World Bulletin / News Desk
Germany's conservative newspapers on Friday accused ECB chief Mario Draghi of writing a "blank cheque" to troubled euro zone states that could put the entire currency at risk, with top-selling Bild warning his policies could make the euro "kaputt".
The Italian president of the European Central Bank unveiled a new plan on Thursday to lower the borrowing costs of euro zone states like Spain and Italy by buying their bonds.
Germany's central bank opposes the ECB's move. Chancellor Angela Merkel has supported Draghi while insisting Bundesbank chief Jens Weidmann's public criticism of the bond-buying has been useful too.
For the country's conservative newspapers, many of which have taken an increasingly euro-sceptic stance as the three-year-old euro zone debt crisis wears on, Draghi's latest measures went too far.
"Help without end for crisis countries," said Bild on its front cover, adding that Draghi had signed a "blank cheque" and that his policy endangered the independence of the ECB. It cited German politicians saying the ECB had gone beyond its mandate of safeguarding the stability of the currency.
"Draghi sets off Germany's alarm bell," was the headline in the conservative daily Die Welt.
Business daily Handelsblatt, which often voices concern at the financial burden of the bailouts on German taxpayers and business, had a cover story on "the Rise, Fall and Resurrection of the Bundesbank" and gave prominence to Weidmann's warnings.
Inside, Handelsblatt criticised "the democratic deficit of the euro rescuers" - and linked the ECB's chosen path to next week's ruling by Germany's Constitutional Court on the legality of the euro zone's new bailout mechanism and budget rules.
The Frankfurter Allgemeine Zeitung, a sounding board for Germany's monetary hawks, wrote that "the border between monetary and fiscal policy has been blurred" and called the argument that bond-buying was within the ECB's mandate "far-fetched".
Finance Minister Wolfgang Schaeuble, attending an awards ceremony for Draghi late on Thursday, reiterated the government line that using monetary policy to solve the euro zone's fiscal problems could not be a permanent solution.
But senior Merkel MPs like her deputy floor leader Michael Fuchs insisted the ECB was acting within its mandate, telling Reuters: "As long as there is conditionality, it is okay."
They were among nine organisations and three people added to the EU's Syria sanctions list, published in the bloc's Official Journal
Land reform remains a sensitive issue in South Africa, where 20 years after the end of apartheid the white minority still holds around 87 percent of commercial farm land.
Talks are reportedly underway for a number of investment projects, including in pharmaceuticals and automotive assembly, but no final investment agreements are expected this week.
The yuan will be the world's third largest currency after the U.S. dollar and euro, a Chinese report predicts.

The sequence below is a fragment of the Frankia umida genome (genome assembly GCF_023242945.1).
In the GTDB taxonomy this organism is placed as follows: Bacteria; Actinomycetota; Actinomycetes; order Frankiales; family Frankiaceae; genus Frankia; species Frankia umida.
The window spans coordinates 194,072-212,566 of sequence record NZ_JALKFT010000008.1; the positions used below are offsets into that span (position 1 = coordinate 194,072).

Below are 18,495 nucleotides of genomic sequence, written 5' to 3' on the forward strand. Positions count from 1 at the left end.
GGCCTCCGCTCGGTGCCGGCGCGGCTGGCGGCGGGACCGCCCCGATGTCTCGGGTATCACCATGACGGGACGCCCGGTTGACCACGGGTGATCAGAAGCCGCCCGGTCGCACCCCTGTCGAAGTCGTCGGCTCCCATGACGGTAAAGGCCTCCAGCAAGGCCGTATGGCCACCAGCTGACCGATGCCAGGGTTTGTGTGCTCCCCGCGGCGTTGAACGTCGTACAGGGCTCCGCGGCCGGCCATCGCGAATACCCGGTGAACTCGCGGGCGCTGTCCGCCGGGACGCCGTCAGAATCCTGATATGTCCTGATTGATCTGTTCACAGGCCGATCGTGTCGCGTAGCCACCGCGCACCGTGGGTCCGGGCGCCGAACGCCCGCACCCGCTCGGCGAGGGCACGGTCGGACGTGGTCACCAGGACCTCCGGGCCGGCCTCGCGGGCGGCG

Unemployment currently stands at 12.7 percent in Kenya and affects 30 percent of the country's population
GM so far this year has recalled about 14.7 million vehicles worldwide with switch-related issues and has linked at least 16 deaths to those issues.
The deal includes hydropower and nuclear power plants in the South American country.
State-run think tank Korea Institute for Defense Analyses (KIDA) reported earlier this month that a twin-engine version of the fighter jet is expected to cost around 8.5 trillion won
Western officials have repeatedly warned Iranian counterparts over the past six months that more economic pain is a risk for an OPEC member whose oil exports have already shrunk to a fraction of what they could have been
The EU's employment commissioner said he has asked to meet with Microsoft to discuss the social impact of the layoffs.
Although China has promised to invest in Brazil for years and failed to deliver, the pace of deals is picking up with a focus on deficient infrastructure.
The financial aid would be used for rebuilding houses and public buildings, the rapid restoration of water and energy supplies and urgent assistance for those still without proper shelter.
Washington and Brussels say Moscow has been fanning separatist violence in eastern Ukraine and broadened their sanctions, sending Russian shares and the rouble currency down.
Chinese Trade Minister Gao Hucheng said his country would not sit idly by while the United States harmed the rights of Chinese companies.
Beijing claims about 90 percent of the South China Sea, whose estimated energy potential varies widely. Vietnam, the Philippines, Malaysia, Brunei and Taiwan also claim parts of the key waterway.
Trade between China and Brazil soared to $83.3 billion last year from $3.2 billion in 2002, with iron ore, soy and oil making up the bulk of Brazilian exports.